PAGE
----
NEW YORK • An engaged couple were removed from a United Airlines flight to Costa Rica , as the airline remained under scrutiny following outrage caused by a video last week of a passenger being forcibly removed from a flight.
The couple, who were en route to get married, said a federal marshal escorted them from the plane before take-off from Houston, Texas, last Saturday.
However, United denied this on Sunday, saying in a statement that neither a marshal nor other authorities was involved.
The couple "repeatedly attempted to sit in upgraded seating which they did not purchase and they would not follow crew instructions to return to their assigned seats," the airline said in a statement. "They were asked to leave the plane by our staff and complied," it added.
The statement from a United spokesman said the airline offered the couple a discounted hotel rate for the night and rebooked them on a Sunday morning flight.
But Mr Michael Hohl and his fiancee, Ms Amber Maxwell, told KHOU, a TV station based in Houston, that they tried to pay for upgraded seating and were denied, after finding another passenger sleeping across their seats.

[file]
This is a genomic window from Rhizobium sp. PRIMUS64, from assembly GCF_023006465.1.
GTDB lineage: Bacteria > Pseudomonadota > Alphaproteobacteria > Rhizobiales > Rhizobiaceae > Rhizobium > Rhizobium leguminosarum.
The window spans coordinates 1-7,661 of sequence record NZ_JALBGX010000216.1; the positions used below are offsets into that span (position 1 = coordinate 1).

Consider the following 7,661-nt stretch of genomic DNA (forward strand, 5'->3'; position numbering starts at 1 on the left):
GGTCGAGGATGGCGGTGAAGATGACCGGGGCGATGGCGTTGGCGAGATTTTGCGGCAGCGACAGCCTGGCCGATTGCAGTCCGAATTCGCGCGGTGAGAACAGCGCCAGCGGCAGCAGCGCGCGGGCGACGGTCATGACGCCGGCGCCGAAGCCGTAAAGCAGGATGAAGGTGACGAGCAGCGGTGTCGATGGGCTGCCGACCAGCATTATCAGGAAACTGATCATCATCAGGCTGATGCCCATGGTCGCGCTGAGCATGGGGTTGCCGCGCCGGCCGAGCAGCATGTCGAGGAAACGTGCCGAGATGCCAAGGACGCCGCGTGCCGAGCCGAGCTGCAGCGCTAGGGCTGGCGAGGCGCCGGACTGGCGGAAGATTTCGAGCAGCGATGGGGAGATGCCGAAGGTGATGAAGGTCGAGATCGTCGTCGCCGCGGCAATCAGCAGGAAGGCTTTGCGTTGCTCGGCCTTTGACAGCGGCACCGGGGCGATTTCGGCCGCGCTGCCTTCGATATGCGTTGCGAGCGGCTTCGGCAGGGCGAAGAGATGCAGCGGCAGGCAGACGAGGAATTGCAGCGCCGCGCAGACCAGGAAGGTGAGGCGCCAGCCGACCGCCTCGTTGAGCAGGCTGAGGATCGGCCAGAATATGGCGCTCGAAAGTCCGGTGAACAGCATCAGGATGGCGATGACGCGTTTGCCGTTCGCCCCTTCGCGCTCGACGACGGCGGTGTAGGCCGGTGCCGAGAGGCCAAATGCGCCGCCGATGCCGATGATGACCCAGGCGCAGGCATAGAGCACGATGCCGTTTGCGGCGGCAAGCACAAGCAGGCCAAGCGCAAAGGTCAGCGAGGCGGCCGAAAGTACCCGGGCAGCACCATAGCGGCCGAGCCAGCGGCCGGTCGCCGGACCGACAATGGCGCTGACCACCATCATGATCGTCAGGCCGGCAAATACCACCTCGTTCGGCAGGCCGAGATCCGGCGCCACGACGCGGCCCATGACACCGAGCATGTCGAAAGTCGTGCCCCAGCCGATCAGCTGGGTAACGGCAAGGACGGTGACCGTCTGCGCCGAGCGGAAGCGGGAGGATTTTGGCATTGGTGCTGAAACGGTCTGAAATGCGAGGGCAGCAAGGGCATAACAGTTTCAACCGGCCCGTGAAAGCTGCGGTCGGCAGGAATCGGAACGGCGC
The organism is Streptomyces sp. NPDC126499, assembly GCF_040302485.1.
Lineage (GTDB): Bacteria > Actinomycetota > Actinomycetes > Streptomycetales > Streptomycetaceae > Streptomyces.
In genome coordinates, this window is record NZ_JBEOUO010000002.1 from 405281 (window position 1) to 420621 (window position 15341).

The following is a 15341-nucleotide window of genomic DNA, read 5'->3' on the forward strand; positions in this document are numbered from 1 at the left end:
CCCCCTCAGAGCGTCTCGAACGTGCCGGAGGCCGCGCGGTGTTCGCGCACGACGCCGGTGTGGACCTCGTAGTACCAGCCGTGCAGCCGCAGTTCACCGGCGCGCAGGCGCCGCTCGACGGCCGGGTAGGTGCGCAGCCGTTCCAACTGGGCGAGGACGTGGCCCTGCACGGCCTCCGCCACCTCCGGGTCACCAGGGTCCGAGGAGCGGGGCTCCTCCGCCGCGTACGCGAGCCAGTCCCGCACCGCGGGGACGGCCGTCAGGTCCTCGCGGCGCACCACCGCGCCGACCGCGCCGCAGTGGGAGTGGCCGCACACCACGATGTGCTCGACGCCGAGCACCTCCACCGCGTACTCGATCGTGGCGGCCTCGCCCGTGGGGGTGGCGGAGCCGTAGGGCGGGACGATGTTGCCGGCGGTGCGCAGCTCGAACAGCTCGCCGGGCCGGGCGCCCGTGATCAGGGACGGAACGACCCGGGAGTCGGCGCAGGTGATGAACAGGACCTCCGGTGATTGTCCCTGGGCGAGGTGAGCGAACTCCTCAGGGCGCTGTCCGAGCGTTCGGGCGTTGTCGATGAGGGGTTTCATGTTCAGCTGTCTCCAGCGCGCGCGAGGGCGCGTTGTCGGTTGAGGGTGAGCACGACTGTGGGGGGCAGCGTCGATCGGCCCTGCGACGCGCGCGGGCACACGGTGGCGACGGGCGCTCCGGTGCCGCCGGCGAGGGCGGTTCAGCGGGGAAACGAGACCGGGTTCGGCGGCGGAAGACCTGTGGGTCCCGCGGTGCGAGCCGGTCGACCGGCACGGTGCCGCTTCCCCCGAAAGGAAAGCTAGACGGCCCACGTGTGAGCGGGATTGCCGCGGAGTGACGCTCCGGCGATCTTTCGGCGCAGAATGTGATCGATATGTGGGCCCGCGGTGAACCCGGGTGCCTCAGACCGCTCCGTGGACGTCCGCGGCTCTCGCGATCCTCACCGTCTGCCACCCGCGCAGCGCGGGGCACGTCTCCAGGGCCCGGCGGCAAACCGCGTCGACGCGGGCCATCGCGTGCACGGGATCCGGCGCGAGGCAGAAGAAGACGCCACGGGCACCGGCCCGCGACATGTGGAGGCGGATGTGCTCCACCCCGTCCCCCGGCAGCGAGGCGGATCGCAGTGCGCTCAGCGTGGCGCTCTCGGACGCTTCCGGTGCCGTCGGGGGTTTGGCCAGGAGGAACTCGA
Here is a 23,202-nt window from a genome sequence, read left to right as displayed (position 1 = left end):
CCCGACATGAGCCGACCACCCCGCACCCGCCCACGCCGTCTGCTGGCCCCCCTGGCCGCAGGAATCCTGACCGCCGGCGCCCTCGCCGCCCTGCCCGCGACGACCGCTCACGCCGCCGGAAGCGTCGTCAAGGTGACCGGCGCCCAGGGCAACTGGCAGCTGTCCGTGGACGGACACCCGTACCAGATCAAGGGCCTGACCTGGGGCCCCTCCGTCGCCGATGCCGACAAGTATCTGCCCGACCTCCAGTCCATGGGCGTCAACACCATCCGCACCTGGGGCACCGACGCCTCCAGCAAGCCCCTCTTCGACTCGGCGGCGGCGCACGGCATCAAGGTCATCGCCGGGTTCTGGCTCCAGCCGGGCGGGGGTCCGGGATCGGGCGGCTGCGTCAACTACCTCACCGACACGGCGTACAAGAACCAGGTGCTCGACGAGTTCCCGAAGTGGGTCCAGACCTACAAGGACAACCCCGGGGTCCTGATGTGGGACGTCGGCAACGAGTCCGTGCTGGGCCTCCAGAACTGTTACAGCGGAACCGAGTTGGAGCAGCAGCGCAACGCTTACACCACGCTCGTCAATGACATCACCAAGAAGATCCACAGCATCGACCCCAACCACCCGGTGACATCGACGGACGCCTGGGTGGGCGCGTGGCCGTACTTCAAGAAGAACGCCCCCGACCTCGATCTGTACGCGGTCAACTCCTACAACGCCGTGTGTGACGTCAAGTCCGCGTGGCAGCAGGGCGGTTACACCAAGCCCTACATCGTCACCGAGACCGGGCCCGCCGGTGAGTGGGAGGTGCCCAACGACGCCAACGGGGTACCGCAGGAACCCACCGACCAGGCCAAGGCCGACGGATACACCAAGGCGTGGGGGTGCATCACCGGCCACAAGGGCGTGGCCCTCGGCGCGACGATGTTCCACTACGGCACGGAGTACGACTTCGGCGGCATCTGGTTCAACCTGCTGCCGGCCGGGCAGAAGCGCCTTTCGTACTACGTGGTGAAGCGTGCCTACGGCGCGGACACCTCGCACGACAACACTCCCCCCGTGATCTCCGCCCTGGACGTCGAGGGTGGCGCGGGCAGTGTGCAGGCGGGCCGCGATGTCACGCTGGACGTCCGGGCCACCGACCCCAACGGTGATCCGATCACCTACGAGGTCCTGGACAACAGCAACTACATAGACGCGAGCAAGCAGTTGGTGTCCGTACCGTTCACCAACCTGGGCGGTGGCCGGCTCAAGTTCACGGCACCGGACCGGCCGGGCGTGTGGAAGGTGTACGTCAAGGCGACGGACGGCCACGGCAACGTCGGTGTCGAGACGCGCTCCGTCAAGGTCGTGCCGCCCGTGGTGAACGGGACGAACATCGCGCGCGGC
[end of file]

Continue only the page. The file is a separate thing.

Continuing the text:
After moving a few rows up within the economy cabin, flight crew denied their request to pay a supplement for the seats, which United sells as "economy plus", and told them to move back to their original seats, said Mr Hohl.
"We thought not a big deal, it's not like we are trying to jump up into a first-class seat," Mr Hohl told KHOU. "We were simply in an economy row a few rows above our economy seat."
The airline suffered a public relations disaster after a video emerged last week showing security officers dragging a bloodied passenger off an overbooked United Express flight in Chicago.
After the incident triggered international outrage, United chief executive Oscar Munoz apologised to the passenger, his family and its customers, saying United would no longer use law enforcement officers to remove passengers from overbooked flights.